Shake Your Booty at the Rainforest World Music Festival 2011
Shake it to the right, shake it to the left, shake it all around… shake them booties to the pulsating beats of the Rainforest World Music Festival in Kuching city of Sarawak! The madness was here again with an adrenalin rush that would grip you and leave you spent, yet wanting more. I am talking about the contagious fever of the Rainforest World Music Festival, a well-known and much anticipated 3-day international musical extravaganza organized by Sarawak Tourism Board annually in the month of July.
Held in the heartland of Borneo, specifically at the Sarawak Cultural Village in Santubong area, 35 kilometres from Kuching, Sarawak, the Rainforest World Music Festival is renowned for its diverse representation of world music. Tickets to the Rainforest World Music Festival were grabbed up so fast it would make anyone’s head spin. I was lucky to be allocated two tickets, valued at RM110 per ticket, sponsored by my company, and before you could say “Wonderful”, I had invited my best buddy to go with me. We did not attend the music workshops during the day due to work commitments, but we definitely went to the music performances that evening, a night you would not want to miss.
Driving from Kuching City to the Rainforest World Music Festival pick-up point in Santubong took about 40 minutes, a bit longer as there was more traffic on the road. No private vehicles were allowed to drive directly to Sarawak Cultural Village; the main venue of the Rainforest World Music Festival located another 10-15 minutes drive away. From the pick-up point, we took the transfer coach, costing RM5 per person one way to the Rainforest World Music Festival.
What a sight to behold… there were hundreds and thousands of people, milling and gathering around the entrances, surrounding compounds and stage areas of the Rainforest World Music Festival; and at a glance, more than half of the people there were overseas visitors. That was how popular and famous the Rainforest World Music Festival had become after its first inception in 1998, making this year 2011, its 14th year as the largest and most successful music festival event showcasing traditional, fusion and contemporary music from around the world.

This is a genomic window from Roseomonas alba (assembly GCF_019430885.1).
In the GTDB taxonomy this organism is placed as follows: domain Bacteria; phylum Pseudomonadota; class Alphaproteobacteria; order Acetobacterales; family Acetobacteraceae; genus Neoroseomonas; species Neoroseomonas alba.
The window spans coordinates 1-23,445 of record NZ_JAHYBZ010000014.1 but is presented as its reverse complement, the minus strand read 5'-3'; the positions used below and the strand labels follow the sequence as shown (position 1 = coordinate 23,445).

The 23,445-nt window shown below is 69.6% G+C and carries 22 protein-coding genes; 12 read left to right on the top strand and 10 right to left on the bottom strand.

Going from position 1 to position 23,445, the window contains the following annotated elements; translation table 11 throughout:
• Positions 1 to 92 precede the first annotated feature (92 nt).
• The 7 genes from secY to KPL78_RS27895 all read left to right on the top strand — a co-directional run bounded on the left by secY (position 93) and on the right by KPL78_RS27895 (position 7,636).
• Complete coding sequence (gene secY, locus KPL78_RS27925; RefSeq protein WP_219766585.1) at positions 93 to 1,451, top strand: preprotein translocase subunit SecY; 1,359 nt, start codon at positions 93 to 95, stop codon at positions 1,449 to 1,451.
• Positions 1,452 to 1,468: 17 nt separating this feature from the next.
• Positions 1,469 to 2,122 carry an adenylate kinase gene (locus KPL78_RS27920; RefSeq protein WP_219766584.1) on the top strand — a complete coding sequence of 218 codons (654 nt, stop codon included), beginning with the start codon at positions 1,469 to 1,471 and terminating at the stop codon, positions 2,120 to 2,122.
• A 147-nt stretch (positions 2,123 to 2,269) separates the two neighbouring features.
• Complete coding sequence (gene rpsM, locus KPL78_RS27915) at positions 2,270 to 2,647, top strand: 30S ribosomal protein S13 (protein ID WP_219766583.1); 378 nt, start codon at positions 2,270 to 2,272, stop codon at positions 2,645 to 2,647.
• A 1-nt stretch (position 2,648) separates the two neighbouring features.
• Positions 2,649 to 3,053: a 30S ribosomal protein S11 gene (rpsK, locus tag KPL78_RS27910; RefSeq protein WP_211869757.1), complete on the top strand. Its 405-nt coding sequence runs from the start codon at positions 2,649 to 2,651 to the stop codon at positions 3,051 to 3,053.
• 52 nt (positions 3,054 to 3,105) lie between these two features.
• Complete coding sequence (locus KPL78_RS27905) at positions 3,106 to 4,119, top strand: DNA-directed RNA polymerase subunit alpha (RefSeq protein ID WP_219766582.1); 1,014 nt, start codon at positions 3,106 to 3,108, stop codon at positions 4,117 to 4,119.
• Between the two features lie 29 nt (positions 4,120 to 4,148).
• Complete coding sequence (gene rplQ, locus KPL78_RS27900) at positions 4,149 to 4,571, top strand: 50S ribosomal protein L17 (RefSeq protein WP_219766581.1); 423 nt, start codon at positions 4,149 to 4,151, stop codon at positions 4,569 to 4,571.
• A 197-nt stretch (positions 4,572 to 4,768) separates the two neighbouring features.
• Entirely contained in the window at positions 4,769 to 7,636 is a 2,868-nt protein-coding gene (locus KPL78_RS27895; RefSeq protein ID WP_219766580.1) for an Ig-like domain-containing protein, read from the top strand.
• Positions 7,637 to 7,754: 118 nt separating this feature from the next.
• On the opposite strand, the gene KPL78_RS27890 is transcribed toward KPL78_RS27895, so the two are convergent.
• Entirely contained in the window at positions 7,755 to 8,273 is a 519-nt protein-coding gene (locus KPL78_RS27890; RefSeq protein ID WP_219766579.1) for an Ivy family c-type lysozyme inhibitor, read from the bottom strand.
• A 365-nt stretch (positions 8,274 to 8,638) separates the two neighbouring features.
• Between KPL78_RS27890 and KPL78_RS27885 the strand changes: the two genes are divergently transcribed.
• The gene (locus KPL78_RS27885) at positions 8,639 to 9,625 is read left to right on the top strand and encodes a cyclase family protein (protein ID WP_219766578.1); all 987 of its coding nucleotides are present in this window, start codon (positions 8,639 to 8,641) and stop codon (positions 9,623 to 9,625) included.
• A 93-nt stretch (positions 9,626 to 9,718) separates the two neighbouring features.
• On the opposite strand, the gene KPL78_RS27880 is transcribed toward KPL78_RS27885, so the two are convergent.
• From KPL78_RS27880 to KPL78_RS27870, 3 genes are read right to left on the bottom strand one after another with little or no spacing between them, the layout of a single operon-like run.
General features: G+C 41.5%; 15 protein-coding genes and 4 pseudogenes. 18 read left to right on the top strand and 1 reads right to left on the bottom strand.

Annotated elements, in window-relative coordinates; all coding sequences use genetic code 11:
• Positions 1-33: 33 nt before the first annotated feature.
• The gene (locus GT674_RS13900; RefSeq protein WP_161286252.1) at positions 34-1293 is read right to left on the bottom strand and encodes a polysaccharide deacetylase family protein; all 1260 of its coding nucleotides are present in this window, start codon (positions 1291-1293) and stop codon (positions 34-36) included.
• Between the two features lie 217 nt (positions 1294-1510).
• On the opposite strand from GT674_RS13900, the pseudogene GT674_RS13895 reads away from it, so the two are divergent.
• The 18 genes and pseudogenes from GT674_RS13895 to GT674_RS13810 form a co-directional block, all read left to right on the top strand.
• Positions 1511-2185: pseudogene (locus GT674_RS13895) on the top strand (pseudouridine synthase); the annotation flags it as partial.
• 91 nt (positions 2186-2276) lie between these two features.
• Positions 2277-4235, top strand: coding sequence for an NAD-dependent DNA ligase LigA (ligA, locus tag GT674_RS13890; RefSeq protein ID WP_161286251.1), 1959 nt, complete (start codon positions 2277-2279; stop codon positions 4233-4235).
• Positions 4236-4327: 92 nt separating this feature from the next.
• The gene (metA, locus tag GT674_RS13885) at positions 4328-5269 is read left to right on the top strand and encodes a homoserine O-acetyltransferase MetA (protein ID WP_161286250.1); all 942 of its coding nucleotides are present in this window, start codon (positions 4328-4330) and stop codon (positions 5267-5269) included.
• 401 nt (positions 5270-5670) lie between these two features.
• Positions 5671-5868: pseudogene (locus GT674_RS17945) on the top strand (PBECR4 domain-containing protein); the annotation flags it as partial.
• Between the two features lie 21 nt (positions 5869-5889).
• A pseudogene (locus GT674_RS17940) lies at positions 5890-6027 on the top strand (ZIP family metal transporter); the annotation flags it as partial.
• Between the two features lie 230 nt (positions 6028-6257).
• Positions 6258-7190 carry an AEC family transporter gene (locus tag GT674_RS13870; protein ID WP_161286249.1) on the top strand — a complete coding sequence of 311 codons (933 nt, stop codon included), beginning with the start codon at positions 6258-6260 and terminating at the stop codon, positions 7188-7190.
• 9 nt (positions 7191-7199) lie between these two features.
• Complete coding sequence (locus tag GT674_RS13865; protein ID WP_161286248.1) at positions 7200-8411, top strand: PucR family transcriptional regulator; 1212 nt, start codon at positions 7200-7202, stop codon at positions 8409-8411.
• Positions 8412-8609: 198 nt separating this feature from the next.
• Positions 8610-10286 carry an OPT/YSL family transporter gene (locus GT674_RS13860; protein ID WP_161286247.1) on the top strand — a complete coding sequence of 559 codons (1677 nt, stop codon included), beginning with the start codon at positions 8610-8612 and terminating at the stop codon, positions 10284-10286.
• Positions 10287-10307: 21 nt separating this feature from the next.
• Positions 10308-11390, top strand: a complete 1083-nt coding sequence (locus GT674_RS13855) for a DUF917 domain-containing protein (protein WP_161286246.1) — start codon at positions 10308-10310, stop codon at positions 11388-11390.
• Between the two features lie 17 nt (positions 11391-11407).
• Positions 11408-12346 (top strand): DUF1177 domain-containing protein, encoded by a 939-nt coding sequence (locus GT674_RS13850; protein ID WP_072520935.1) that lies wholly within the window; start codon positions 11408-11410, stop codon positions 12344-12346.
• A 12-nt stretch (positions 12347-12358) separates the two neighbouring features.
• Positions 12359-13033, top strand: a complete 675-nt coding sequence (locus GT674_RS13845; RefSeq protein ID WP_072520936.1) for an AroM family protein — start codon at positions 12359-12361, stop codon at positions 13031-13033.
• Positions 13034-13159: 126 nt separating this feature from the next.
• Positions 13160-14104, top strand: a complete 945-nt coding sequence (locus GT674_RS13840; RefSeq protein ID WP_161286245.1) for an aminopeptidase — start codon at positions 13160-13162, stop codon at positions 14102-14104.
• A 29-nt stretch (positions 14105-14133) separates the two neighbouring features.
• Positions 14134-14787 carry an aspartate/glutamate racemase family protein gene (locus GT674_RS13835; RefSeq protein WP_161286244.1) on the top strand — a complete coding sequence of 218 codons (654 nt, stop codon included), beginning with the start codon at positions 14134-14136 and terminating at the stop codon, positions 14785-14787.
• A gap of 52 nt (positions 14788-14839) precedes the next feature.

I briefly browsed the local handicrafts on sale at the Rainforest World Craft Bazaar held in conjunction with the music festival, but was not interested enough to buy any. On the other hand, the colourful range of ceramic pottery and ethnic-designed costume jewellery appeared to be hot items, especially with foreign visitors who presumably bought them as souvenirs.
The Rainforest World Music Festival had evolved over the years to become a major social event, and that was part of its worldwide or international appeal, because where there were people of varied backgrounds, young and old, music, food and drinks, including beers and wine, all gathered in one place, there were bound to be plenty of merrymaking!
This year, the countries where the music bands participating in the Rainforest World Music Festival, came from Australia, Canada, Dominican Republic, Eastern Europe, Finland, France, Iran, Italy, Kenya, Latvia, Malaysia, Mexico, New Zealand, Poland, Senegal, USA and Vanuatu. Of the 21 bands represented, the favourites were Frigg from Finland, Joaquin Diaz Band from Dominican Republic, and Lisa Haley and the Zydecats from USA. Malaysia’s representatives included Agungbeat from Sabah and Masters of Sape from Sarawak.
All the bands were good but the fast exciting Afro-Caribbean merengue music by Joaquin Diaz of the Dominican Republic ruled the evening, as did the lively and energetic Louisana music by Lisa Haley and the Zydecats of USA. Lisa Haley is a grammy nominee who played progressive Louisana music in her own neo-traditional zydeco/Cajun style. The rhythmic beats combined with the intense atmosphere filled with diverse musical repertoire at the Rainforest World Music Festival were electrifying.
Surprisingly, in the midst of the huge boisterous crowds, standing room only, we met a couple of friends, ready to party long into the night and have a funky great time at the Rainforest World Music Festival. First came the beers and after five rounds of “one-go”, my buddy was dizzy and feeling the effects of the alcohol. Fortunately I was the designated driver and only had two beers, sipped slowly. Next on the list were red wines and by this point, we decided it was time to leave and head homeward.
We took the transfer coach back to the pick-up point and carefully drove back to Kuching. The ride back turned out to be longer than usual, as it was interspersed with abrupt stops for throw-up sessions by my buddy, about 4-5 times, I believe. I was considerably sober and looking forward to next year’s Rainforest World Music Festival and another unforgettable musical experience.